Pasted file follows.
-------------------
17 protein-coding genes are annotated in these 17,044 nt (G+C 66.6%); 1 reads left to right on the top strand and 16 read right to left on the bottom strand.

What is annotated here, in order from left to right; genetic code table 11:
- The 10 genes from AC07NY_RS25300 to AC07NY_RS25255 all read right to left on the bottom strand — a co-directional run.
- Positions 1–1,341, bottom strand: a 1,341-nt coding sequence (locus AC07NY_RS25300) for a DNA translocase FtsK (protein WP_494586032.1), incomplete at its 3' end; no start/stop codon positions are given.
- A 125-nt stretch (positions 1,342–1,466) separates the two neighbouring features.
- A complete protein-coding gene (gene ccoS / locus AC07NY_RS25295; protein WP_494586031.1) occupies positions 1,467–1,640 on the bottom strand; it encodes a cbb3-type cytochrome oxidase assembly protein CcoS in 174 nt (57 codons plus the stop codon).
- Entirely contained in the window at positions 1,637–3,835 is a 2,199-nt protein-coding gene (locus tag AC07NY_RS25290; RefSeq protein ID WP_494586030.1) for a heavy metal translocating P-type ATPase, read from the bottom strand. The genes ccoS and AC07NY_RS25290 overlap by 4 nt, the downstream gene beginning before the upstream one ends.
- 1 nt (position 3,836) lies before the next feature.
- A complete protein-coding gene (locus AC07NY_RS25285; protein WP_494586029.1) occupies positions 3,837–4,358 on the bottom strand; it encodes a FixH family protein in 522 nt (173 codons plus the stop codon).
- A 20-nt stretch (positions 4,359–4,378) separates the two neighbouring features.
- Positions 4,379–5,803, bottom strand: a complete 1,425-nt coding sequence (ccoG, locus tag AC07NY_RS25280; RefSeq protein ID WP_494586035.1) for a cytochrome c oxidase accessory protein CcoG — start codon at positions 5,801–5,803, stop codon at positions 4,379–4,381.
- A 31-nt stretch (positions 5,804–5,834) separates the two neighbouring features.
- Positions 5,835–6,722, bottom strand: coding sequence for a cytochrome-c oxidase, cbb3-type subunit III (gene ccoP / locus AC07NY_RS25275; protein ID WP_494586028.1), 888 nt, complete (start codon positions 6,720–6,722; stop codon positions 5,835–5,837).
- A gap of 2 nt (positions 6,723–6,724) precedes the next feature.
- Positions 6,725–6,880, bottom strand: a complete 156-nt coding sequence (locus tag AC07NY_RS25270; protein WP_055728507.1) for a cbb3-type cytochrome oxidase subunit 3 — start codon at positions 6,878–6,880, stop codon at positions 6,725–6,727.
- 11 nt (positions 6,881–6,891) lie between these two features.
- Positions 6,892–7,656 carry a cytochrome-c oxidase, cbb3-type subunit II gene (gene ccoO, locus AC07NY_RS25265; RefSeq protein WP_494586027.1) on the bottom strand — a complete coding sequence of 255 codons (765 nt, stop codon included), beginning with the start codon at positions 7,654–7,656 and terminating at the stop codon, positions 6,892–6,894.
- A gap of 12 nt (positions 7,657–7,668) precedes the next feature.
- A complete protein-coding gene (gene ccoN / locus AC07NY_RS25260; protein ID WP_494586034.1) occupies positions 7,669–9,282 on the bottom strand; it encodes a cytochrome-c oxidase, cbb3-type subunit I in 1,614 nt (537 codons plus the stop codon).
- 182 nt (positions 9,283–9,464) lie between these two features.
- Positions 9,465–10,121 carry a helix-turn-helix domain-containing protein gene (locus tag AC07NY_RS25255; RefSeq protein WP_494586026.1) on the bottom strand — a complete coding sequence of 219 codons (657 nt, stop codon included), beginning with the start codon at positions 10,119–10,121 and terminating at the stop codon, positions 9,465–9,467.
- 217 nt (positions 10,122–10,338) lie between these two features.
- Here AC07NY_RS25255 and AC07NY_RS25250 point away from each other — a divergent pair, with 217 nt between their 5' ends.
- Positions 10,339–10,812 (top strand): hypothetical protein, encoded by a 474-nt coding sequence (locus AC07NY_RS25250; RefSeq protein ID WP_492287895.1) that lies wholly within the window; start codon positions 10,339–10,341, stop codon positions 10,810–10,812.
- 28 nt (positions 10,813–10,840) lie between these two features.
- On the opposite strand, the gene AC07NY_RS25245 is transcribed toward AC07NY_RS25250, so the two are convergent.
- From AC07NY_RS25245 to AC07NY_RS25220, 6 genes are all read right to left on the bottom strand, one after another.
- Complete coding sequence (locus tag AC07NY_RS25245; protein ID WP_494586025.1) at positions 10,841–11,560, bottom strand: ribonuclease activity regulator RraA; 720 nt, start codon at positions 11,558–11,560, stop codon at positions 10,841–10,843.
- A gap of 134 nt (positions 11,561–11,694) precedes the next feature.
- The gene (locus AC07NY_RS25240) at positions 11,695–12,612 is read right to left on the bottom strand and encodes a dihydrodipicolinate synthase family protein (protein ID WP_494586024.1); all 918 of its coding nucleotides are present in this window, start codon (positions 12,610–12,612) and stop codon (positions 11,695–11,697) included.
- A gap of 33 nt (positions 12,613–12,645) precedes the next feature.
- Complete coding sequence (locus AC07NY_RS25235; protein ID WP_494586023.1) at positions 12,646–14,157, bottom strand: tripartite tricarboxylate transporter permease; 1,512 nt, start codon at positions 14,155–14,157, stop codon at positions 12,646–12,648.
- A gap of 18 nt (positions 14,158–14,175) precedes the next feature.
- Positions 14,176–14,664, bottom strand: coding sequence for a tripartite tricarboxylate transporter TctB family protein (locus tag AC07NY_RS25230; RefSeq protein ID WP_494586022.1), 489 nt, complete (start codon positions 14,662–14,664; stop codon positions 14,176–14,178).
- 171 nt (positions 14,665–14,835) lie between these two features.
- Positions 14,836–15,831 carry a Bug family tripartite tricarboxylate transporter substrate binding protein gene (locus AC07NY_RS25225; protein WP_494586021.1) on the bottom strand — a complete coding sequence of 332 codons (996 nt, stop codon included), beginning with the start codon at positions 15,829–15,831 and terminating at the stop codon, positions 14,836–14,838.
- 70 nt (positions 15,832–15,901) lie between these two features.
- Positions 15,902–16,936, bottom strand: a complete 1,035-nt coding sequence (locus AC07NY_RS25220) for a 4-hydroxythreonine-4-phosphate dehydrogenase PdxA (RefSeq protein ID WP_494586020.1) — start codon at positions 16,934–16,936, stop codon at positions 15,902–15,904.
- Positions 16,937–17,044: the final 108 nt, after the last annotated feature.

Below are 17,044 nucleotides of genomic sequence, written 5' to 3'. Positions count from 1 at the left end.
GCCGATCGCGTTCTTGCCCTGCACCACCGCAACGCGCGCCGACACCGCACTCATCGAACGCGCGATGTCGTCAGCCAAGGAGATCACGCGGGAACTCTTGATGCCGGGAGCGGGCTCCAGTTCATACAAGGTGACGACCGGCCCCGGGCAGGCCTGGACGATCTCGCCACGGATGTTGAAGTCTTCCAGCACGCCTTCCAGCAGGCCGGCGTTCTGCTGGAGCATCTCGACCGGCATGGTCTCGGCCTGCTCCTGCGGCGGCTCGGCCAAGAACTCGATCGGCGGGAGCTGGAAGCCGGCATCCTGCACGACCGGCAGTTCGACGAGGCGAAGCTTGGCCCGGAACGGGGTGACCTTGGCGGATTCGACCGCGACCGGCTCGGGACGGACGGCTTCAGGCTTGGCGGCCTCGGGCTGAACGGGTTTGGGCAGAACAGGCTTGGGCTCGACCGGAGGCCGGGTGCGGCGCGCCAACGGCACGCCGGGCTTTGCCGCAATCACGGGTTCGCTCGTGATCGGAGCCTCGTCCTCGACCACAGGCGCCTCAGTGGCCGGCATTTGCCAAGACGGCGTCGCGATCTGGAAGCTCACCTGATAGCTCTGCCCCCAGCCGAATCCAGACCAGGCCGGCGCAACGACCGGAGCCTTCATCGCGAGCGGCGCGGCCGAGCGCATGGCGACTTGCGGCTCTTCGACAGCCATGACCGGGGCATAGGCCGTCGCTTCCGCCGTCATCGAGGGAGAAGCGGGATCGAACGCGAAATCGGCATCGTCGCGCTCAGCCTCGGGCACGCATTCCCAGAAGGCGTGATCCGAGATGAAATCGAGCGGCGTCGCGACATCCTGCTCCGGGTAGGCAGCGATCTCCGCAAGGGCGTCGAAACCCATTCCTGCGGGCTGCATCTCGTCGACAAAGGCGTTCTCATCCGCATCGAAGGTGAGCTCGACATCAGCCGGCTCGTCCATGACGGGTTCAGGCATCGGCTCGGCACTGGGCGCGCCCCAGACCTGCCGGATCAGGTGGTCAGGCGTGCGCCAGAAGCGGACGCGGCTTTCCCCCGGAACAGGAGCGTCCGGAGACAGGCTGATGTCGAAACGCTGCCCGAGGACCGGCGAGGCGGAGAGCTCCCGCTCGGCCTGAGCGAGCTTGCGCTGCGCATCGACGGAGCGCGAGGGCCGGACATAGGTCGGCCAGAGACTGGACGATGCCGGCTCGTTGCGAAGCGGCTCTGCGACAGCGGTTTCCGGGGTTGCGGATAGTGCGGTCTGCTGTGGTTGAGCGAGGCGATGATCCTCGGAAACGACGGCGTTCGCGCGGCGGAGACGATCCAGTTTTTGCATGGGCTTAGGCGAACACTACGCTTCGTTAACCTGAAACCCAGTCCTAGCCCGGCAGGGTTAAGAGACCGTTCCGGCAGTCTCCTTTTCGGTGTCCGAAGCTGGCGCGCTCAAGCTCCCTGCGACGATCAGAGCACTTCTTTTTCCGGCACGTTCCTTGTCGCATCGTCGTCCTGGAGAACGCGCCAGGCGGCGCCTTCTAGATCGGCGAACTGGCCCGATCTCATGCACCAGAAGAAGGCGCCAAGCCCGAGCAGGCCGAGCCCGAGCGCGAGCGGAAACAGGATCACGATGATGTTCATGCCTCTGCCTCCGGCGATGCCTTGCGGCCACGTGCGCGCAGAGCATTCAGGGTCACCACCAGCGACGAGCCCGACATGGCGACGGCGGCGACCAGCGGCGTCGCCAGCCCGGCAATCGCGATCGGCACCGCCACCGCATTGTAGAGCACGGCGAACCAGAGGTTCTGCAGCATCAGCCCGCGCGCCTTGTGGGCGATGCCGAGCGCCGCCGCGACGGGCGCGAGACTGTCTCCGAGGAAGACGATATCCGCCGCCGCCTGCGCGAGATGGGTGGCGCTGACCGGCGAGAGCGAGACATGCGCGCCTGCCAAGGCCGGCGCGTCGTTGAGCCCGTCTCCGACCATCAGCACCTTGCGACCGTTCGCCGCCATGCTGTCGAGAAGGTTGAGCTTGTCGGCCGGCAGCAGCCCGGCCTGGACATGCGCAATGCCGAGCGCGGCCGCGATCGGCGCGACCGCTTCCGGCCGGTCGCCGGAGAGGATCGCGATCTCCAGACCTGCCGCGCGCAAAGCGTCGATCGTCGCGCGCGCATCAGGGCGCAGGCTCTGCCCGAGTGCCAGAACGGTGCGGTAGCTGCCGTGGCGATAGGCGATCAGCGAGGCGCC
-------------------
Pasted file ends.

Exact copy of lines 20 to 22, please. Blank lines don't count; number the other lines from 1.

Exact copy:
- 182 nt (positions 9,283–9,464) lie between these two features.
- Positions 9,465–10,121 carry a helix-turn-helix domain-containing protein gene (locus tag AC07NY_RS25255; RefSeq protein WP_494586026.1) on the bottom strand — a complete coding sequence of 219 codons (657 nt, stop codon included), beginning with the start codon at positions 10,119–10,121 and terminating at the stop codon, positions 9,465–9,467.
- 217 nt (positions 10,122–10,338) lie between these two features.